The western third of Hispaniola is the most mountainous region of the Caribbean. It rises to nearly 8,800 feet and undulates between altitudes before descending into blindingly white beaches that roll into the sparkling blue sea. The territory is lush but cultivated, its tree cover compromised by a growing population that relies on subsistence farming for most of its food. In summer, tornadoes break on the hills, and torrential rains soak the valleys below. For those who visit, the views are stunning, the people warm, and the history fascinating, but it can be difficult to wade through the morass of contemporary politics.
This is Haiti. Nestled between Cuba and the Dominican Republic, Haiti’s reputation for poverty and chaos precedes it. In the international press, the country essentially has a surname—”Haiti” is almost always followed by the phrase “the poorest country in the Western Hemisphere.” There are about 12 million residents in Haiti trying to live amid internal state collapse and external interference. The latest nadir began in 2021 after President Jovenel Moise was assassinated while in bed with his wife. Killings and kidnappings have spiked as gang warfare and armed vigilante groups have taken over neighborhoods. Elections first scheduled for 2019 and then postponed to November 2021 because of violence were never held. The terms of the last 10 elected senators expired in January 2023, which means there are now no duly elected officials running the country. In April 2023, the country sponsored a resolution at the United Nations Human Rights Council calling for “coordinated and targeted international action” and inviting the international community to intervene in its own affairs. But given that UN security forces introduced cholera to the country after the 2010 earthquake, the call has been met with wariness. Everyone knows that someone should “do something,” but no one seems to know what.
This is typical of the crisis of imagination in international relations. The words “do something” are invoked repeatedly, but the nature of the “something” is rarely defined. And when faced with threats to human life, the tendency is to invoke military intervention. But soldiers are trained to fight, and when placed among civilians, reports of all kinds of abuses arise with alarming regularity. Haiti has been the site of these interventions enough times that the promise that the US military “will fix things” is almost laughable. The United States invaded in 1914 to protect its national’s business interests, draining the national bank after the president executed his predecessor and citizens rose in revolt. In 1994, the US invaded Haiti again under Operation Uphold Democracy to remove an authoritarian leader once again. The appalling record of both these invasions has not stopped the unelected Haitian government from calling for more military intervention on the island. Haiti has more than a century of evidence that an idea of “do something” that begins and ends with militarism will not work.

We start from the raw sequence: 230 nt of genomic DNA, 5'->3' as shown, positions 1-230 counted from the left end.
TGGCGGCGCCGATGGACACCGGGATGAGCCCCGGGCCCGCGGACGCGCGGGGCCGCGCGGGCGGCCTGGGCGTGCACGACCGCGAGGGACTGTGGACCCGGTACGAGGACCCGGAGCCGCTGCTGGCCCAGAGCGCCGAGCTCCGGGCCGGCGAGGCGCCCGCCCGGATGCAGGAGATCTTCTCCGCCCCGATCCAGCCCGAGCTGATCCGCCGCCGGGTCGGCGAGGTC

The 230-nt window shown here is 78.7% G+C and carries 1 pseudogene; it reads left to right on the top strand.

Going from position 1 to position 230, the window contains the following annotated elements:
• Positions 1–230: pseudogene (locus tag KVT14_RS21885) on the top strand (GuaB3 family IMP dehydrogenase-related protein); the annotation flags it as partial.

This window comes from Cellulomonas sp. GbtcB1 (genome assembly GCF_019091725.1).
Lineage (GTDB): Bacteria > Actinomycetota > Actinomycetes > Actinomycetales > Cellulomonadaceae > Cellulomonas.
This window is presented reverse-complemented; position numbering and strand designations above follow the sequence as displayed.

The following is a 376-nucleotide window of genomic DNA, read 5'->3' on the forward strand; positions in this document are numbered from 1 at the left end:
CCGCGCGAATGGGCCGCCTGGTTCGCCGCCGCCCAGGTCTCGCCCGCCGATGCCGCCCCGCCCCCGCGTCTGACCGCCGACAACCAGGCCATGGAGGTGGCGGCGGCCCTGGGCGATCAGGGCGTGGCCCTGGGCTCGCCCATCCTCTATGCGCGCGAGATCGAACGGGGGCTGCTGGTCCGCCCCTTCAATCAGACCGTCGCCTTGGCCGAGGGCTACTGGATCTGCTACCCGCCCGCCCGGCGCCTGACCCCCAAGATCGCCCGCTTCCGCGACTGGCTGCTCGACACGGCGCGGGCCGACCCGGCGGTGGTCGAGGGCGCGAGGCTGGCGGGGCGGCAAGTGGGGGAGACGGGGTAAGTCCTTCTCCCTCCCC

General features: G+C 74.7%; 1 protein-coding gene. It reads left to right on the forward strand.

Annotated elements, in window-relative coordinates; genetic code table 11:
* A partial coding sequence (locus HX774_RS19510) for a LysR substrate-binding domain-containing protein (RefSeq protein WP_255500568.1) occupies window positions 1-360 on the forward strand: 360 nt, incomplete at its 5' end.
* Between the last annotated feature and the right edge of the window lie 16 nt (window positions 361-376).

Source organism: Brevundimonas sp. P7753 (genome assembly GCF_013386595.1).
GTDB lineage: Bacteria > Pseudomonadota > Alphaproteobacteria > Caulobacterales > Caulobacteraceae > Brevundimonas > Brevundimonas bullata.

Yet military interventionism remains the primary model for international action. Even in colloquial conversation, when we say, “do something,” we often unthinkingly direct our appeal to the nations with the largest militaries in the world, reinforcing the idea that the only “something” worth doing in the international sphere is to send more soldiers. In situations like Haiti’s—a compound crisis of historical injustices, environmental crises, and national disasters overseen by a hollowed-out state during a time of international upheaval—deploying troops is the kind of knee-jerk reaction that makes everything much worse.